I can honestly say that it makes me happy to read this. I too often end up in a design class and have to deal with those who think it’s just a easy class they can fool around in. It upsets me that others use a time I spend indulging in a passion of mind to waste their lives making nothing out of themselves. But on the other hand, this is very good advice and an eye opener for those who do want to be major in Graphic Design but find themselves doing the very things in this article. Let this become a reason to change your habits in reference to your current career path if you truly want to stick it out. It makes me feel good that someone is hoping to remove those who don’t want to put in the effort to succeed as a Graphic Designer, or enlighten those who do but aren’t putting in the full effort towards it. It’s honest advice that no job is easy to advance and succeed in, but it’s also true that those who put that fight in to succeed find it easier than those who don’t take this path seriously. I joke around like anyone else, but I’m not one to run from hard work when in need to buckle down and get the job done and give it my all.

  • Chassidy Stinson

    I was first a little skeptical about reading this post. but now I am pretty happy that I have read it. It makes me more confident that I am seeking the right degree. I have always been very dedicated to designing. Before college I use to stay up throughout the night working on websites and new designs for friends family and some others. It definitely was not easy but it is something that I love doing. I can say that usually when I am taking a class where the computers are available, I do surf the web and do whatever I can to entertain myself. But in my graphics essential class i find myself doing the opposite.

  • Toni

    I’m glad that I read this article because it makes me think really hard whether or not I want to major in graphic design. Sure, I do love graphic designing, using photoshop, drawing, teaching myself how to use the Adobe software programs (Illustrator, Dreamweaver, etc) but in the end, it will always be just a hobby. But who knows, I’m studying to be a school teacher and there are graphic design teachers in high school. Maybe I’ll be one of those people in the future. I love graphic design and I want to learn more about it, get more skilled and have lots of knowledge.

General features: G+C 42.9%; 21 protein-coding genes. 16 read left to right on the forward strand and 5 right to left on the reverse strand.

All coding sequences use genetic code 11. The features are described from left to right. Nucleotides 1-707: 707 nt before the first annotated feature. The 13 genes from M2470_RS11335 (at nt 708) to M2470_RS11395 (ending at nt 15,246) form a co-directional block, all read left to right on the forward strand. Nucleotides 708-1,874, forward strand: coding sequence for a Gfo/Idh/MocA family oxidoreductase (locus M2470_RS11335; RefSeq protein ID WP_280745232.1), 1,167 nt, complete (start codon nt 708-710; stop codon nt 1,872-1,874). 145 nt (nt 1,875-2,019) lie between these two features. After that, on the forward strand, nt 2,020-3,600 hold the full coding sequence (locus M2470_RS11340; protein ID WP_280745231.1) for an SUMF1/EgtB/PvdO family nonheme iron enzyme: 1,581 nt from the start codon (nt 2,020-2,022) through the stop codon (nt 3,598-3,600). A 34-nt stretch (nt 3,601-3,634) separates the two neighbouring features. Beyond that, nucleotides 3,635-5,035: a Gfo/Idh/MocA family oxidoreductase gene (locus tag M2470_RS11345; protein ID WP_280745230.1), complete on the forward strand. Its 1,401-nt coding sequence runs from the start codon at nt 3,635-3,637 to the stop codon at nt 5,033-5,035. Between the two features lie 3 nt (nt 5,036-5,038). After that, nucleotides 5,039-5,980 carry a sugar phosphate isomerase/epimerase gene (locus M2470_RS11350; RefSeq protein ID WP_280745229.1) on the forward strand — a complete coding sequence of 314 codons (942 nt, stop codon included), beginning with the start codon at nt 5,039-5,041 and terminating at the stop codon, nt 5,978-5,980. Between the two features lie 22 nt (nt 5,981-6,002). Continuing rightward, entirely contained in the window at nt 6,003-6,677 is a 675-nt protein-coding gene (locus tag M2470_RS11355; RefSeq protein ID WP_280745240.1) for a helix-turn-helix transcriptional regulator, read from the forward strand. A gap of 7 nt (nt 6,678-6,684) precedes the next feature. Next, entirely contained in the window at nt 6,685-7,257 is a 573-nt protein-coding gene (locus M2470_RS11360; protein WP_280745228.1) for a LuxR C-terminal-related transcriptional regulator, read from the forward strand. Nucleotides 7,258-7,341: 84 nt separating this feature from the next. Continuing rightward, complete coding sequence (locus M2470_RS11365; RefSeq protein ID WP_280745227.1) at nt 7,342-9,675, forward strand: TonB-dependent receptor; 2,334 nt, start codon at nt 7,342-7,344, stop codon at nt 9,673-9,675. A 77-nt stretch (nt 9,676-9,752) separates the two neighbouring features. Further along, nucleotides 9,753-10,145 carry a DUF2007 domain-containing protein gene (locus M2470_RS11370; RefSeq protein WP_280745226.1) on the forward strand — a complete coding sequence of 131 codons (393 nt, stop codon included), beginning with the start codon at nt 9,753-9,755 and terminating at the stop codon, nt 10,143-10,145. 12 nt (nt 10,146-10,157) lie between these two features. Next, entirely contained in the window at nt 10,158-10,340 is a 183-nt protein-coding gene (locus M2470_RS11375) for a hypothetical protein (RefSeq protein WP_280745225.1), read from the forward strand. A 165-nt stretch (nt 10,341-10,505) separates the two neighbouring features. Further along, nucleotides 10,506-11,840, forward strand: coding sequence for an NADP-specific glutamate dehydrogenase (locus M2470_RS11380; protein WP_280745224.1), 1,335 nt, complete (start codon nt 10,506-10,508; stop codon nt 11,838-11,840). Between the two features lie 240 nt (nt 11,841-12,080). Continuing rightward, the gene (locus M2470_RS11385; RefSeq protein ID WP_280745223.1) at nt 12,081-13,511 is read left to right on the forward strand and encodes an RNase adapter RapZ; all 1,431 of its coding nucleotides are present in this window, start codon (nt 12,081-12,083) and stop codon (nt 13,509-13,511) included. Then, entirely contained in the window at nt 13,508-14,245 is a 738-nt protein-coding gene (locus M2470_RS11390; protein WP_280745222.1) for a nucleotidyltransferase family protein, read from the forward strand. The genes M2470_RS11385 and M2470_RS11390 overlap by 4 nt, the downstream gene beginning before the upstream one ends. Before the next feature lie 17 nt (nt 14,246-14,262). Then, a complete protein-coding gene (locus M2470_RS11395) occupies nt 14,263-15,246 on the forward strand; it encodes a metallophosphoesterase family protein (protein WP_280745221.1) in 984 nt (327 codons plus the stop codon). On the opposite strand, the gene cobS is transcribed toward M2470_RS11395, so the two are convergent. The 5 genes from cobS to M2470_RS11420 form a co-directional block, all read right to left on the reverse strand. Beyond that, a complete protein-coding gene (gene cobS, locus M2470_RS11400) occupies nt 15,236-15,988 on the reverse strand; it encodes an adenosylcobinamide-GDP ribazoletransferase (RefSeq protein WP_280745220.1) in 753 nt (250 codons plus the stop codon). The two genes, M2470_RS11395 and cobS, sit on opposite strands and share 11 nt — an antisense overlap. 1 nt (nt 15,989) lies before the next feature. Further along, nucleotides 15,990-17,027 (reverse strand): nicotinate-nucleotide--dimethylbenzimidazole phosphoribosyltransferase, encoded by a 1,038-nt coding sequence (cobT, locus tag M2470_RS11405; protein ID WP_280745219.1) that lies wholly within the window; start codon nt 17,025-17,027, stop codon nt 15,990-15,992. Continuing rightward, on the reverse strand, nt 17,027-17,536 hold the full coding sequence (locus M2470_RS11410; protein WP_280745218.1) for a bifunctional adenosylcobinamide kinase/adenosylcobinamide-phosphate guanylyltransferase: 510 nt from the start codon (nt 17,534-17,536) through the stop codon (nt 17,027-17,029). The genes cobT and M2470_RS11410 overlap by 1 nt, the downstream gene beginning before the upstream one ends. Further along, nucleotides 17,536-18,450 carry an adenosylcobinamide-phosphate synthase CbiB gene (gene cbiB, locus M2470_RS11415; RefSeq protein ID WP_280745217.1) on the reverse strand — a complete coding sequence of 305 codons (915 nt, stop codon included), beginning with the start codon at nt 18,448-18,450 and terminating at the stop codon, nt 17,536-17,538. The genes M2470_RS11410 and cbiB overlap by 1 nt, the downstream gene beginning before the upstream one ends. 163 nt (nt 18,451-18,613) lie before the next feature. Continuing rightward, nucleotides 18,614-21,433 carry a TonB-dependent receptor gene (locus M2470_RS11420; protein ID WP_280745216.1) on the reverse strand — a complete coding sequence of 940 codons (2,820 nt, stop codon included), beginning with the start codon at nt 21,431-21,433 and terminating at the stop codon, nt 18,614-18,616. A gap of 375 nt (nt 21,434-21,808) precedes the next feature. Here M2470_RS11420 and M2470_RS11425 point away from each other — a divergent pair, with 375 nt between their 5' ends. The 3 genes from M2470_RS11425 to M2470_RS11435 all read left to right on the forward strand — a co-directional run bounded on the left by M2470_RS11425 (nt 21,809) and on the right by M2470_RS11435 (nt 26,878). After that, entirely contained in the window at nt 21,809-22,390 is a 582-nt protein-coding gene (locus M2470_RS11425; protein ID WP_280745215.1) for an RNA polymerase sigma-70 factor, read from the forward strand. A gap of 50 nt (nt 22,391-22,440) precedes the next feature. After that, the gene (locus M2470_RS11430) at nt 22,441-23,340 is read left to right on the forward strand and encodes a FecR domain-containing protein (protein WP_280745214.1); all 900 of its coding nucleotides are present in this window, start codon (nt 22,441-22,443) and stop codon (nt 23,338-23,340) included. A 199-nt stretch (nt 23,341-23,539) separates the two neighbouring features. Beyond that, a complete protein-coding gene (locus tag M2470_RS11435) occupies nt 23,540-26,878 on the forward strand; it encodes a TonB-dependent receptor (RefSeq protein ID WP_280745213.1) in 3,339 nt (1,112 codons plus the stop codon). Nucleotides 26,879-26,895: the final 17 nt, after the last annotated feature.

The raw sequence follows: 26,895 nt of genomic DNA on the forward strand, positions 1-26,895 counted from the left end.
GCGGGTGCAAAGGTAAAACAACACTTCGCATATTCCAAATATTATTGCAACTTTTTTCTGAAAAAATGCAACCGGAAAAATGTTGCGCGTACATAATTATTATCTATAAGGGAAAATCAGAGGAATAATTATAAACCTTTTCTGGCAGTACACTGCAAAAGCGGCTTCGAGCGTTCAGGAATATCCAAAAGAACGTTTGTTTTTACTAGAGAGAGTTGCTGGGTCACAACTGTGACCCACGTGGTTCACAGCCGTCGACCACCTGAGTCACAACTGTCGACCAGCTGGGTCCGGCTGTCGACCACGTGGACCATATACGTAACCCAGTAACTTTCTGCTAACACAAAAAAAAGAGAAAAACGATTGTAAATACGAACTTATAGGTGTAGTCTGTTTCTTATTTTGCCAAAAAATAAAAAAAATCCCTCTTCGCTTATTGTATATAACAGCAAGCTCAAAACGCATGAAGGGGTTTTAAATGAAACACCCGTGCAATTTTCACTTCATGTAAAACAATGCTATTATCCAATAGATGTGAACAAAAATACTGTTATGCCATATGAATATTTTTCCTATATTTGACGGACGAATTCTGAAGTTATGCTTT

• Adrian H

    I like this article because it is simple but it get a very clear message across. I believe that it tells the reader some things that they might do without even knowing it which could affect their work as a designer. A lot of these thing are everyday things that we do such as Facebook or play games but this article shows us that when doing these things at the same time as designing it can majorly effect your work.

  • Kassandra Logan

    I thought this article was especially helpful to me. I am a junior now and just recently decided on this line of work. I love to doodle and draw whenever I can but I never really thought anything of it. I have been questioning myself on whether or not I should choose this as a career. After reading this post though I feel that I can actually make this my career and fall in love with it. I love making things look good and I love the pride that comes along with that. I am a really good student when I do focus and I love what im doing…it just takes me forever to decide on certain things. When I did choose this and I actually started taking classes in it I found that I was more comfortable and happy then I was in any of my other classes.

  • Yuyu Adi Khemist

    Yuhai Chung- I believe this article was helpful for me.
    But at the same time in some aspect I do disagree. Most of these suggestions why
    you should not major in graphics design are true. I do not think reading about
    other majors of interest would affect a intuition for doing this class. I
    believe you should have open options and an open mind. My view on this post is
    that an individual can multitask and even choose more than one thing to do with
    their lives. Don’t restrict yourselves to what people think your good enough
    for. Good enough is not enough. I for one could not be comfortable with just
    good enough. Otherwise this was a very truthful and mind boggling insert which
    makes you really way your options.

  • Stephanie Hott

    Stephanie Hott- This article could apply to other majors as well as to graphic design. If you find that your attention span is low in class and that you’re not putting in extra effort outside of class, then that major may not be for you. It’s always good to keep an open mind when thinking about the options for a major. It’s better to take your time when choosing a major. I feel a large majority of new students suffer from this problem because they are required to declare a major before starting classes. Taking classes in different areas of interest is good. Doing this could help a student learn what his or her true interest is. If you question your major, then look into other options.

  • Tyler Barre

    I disagree. Just because a painter doesn’t like to paint still lives in class doesn’t mean they shouldn’t be a painter.

  • Michael Albritton

    Michael Albritton – I really liked this article. And some of the commenters below are right – this could apply to many other majors. #3 def resonated with me. I didn’t just choose my previous major because it would make me a lot of money, but that was a leading contributing factor unfortunately. Funny enough, even when I got to that point, I found myself wanting/needing to do or be a part of something I love. That is why I am back in school now. I agree with your point regarding looking at other majors as well. Keeping your options open oftentimes forces you to not focus all your efforts on option A. It’s far more beneficial to be “all-in” and giving your best shot before looking at option B and C.